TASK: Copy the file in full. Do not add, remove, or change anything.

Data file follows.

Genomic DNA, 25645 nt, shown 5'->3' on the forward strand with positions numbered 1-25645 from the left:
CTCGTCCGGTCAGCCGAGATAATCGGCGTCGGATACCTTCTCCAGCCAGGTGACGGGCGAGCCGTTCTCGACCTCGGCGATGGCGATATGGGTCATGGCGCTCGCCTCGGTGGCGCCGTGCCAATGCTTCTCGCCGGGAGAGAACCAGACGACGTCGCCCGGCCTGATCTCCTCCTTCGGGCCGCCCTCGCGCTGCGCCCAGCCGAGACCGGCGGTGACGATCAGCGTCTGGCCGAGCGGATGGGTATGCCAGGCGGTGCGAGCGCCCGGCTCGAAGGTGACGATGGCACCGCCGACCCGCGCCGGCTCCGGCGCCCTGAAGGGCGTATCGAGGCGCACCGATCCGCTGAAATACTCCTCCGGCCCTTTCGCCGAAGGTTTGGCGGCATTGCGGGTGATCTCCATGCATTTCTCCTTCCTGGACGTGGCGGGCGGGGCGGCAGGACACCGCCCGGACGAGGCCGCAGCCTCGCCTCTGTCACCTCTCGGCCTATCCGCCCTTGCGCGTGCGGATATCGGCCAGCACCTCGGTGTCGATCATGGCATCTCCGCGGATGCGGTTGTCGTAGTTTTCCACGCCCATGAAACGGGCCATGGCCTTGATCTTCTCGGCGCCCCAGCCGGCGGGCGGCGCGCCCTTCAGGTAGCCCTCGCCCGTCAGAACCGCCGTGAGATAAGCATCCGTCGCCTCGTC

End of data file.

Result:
Genomic DNA, 25645 nt, shown 5'->3' on the forward strand with positions numbered 1-25645 from the left:
CTCGTCCGGTCAGCCGAGATAATCGGCGTCGGATACCTTCTCCAGCCAGGTGACGGGCGAGCCGTTCTCGACCTCGGCGATGGCGATATGGGTCATGGCGCTCGCCTCGGTGGCGCCGTGCCAATGCTTCTCGCCGGGAGAGAACCAGACGACGTCGCCCGGCCTGATCTCCTCCTTCGGGCCGCCCTCGCGCTGCGCCCAGCCGAGACCGGCGGTGACGATCAGCGTCTGGCCGAGCGGATGGGTATGCCAGGCGGTGCGAGCGCCCGGCTCGAAGGTGACGATGGCACCGCCGACCCGCGCCGGCTCCGGCGCCCTGAAGGGCGTATCGAGGCGCACCGATCCGCTGAAATACTCCTCCGGCCCTTTCGCCGAAGGTTTGGCGGCATTGCGGGTGATCTCCATGCATTTCTCCTTCCTGGACGTGGCGGGCGGGGCGGCAGGACACCGCCCGGACGAGGCCGCAGCCTCGCCTCTGTCACCTCTCGGCCTATCCGCCCTTGCGCGTGCGGATATCGGCCAGCACCTCGGTGTCGATCATGGCATCTCCGCGGATGCGGTTGTCGTAGTTTTCCACGCCCATGAAACGGGCCATGGCCTTGATCTTCTCGGCGCCCCAGCCGGCGGGCGGCGCGCCCTTCAGGTAGCCCTCGCCCGTCAGAACCGCCGTGAGATAAGCATCCGTCGCCTCGTC